By FROMA HARROP
U.S. Surgeon General Jerome Adams warned that this week of mounting death from the novel coronavirus could be “our Pearl Harbor moment.” He was referring, of course, to the surprise 1941 Japanese attack on the U.S. Navy base in Honolulu, which pulled the nation into World War II.
Pearl Harbor would be a reasonable description of our awakening to the virus threat were the pandemic not identified months ago. A better comparison might be found in “The War of the Worlds,” the sci-fi horror story by H.G. Wells. Published in 1898, the novel depicts in detail a Martian invasion of our planet.
Even the first reports of an extraterrestrial landing in a London suburb do not shake the indifference of the ordinary folk convinced that their daily routines are inviolable.
“With infinite complacency” Wells writes, “men went to and fro over this globe about their little affairs, serene in their assurance of their empire over matter.” The locals casually referred to the crashed Martian capsule as “the Thing.”
This is not a war between humans. With their superior intellect, the Martians regard Earthlings in much the way Earthlings regard ants at a picnic: totally expendable and easy to crush. The space aliens demonstrate their overwhelming power through their horrible weapons of war — towering 20-story weapons of war called “tripods” throwing flames and spewing black, poisonous gas. The British army’s latest firepower barely dents them.
In human v. human wars, assaulted countries can build their own weapons for counterattack. In the event of calamity, their governments can surrender (even as massacres against some populations continue). In World War II, both Germany and Japan eventually surrendered and were spared further bloodshed.
In a war with the virus world, there are no diplomatic opportunities to stop the killing. A microbe engages in no negotiations. It doesn’t even make nonnegotiable demands.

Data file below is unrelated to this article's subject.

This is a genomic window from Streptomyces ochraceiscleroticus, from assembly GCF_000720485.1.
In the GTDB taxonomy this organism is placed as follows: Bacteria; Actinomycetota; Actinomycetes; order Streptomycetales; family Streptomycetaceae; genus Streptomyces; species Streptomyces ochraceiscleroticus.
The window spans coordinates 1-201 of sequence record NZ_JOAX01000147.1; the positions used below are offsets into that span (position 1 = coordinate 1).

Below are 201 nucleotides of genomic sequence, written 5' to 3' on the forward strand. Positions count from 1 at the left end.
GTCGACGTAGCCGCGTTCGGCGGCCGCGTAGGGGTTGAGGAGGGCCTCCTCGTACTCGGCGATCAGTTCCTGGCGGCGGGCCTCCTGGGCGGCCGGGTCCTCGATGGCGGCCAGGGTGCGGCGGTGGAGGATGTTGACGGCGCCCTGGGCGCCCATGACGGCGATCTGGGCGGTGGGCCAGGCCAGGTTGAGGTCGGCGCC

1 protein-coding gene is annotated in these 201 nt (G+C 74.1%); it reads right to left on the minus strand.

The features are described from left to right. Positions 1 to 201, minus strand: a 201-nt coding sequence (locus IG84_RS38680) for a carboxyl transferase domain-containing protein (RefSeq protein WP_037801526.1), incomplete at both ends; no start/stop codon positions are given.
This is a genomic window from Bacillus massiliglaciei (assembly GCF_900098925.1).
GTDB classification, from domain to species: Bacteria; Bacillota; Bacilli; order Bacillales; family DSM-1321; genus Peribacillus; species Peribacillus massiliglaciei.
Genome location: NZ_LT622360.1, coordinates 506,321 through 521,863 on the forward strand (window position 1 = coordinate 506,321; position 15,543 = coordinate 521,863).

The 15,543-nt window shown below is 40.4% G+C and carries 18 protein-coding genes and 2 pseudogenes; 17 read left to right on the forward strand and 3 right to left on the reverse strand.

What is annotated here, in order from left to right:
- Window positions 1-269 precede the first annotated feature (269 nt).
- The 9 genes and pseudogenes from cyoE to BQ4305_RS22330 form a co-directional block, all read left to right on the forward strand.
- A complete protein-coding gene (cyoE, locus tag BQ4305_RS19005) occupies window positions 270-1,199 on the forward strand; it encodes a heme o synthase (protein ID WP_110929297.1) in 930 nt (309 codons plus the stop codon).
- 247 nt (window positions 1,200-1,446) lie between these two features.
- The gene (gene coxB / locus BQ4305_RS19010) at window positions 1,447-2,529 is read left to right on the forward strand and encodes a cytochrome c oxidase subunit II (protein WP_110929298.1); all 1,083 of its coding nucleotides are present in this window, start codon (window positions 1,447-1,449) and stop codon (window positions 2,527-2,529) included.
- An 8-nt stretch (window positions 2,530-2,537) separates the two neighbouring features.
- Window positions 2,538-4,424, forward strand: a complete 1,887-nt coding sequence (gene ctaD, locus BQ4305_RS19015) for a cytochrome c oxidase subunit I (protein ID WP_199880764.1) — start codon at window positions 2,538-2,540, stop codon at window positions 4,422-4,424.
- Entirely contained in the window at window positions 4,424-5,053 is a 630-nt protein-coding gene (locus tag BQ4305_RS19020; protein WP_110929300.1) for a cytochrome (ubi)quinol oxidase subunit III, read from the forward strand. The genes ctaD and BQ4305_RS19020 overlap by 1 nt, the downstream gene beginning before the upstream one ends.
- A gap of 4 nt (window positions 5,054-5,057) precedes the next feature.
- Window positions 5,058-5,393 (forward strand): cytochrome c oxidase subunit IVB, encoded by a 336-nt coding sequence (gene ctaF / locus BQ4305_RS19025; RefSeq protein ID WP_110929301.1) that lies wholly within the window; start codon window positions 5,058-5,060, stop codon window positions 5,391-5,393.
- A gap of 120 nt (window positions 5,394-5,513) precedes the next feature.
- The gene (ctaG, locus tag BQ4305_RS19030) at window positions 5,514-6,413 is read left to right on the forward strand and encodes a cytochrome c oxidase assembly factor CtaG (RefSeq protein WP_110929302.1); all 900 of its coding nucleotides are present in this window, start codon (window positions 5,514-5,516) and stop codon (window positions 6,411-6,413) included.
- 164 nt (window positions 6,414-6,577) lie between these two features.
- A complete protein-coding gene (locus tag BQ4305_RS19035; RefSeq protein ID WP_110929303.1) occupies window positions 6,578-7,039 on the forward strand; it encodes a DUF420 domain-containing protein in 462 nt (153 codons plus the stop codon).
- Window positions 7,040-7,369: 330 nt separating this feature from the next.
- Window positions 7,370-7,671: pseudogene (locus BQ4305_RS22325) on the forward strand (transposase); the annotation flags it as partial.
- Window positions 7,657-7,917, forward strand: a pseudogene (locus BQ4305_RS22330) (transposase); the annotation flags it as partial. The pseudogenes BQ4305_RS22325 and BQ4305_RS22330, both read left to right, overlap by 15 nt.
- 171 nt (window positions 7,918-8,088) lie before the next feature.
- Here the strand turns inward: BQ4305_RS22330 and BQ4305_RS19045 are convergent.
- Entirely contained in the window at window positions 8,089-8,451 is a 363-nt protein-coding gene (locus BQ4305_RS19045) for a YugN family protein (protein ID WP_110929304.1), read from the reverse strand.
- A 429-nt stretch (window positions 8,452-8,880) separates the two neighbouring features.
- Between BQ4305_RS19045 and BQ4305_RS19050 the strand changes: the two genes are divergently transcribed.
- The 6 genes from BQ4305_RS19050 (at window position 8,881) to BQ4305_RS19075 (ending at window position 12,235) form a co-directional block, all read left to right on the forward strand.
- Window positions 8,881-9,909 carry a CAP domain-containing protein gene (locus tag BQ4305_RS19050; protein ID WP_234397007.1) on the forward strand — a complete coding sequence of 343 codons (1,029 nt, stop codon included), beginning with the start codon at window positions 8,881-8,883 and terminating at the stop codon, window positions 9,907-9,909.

Early in “The War of the Worlds,” some men from the town approach the Martian landing, waving a white flag. The Martians respond with a “blinding flash of light,” and the men are immediately incinerated.
Pictures of the coronavirus show a ball with crownlike spikes coming out of it — an image right out of science fiction. That the virus is invisible to the naked eye makes it, in some ways, scarier than the Martian tripods. We can’t know where the threat is.
This comparison of the coronavirus to invaders from outer space contains a great irony. Toward the end of the “The War of the Worlds,” when all seems lost for the human race, the rampaging tripods suddenly stop and collapse for no apparent reason. The Martians inside wither and die.
What happened? As Wells explains, human bacteria killed them. There were no bacteria on Mars. The moment the invaders arrived, he writes, when “they drank and fed, our microscopic allies began to work their overthrow.” Evolution had produced a human species able to live peacefully with the very bacteria that toppled the Martians.
The eventual “defeat” of the coronavirus will probably come out of discoveries seeable only under a microscope. One promising approach could involve harvesting the antibodies of humans who have recovered from the disease and injecting them in others to help them fight off the virus. Antibodies are believed to protect against a return of the deadly microorganism, though a few former patients have reportedly been infected again.
Someday, humankind will triumph against the coronavirus scourge. But there will be no unconditional surrender on the USS Missouri, as marked the end of World War II. Any belief that humankind has vanquished the virus world would be highly premature.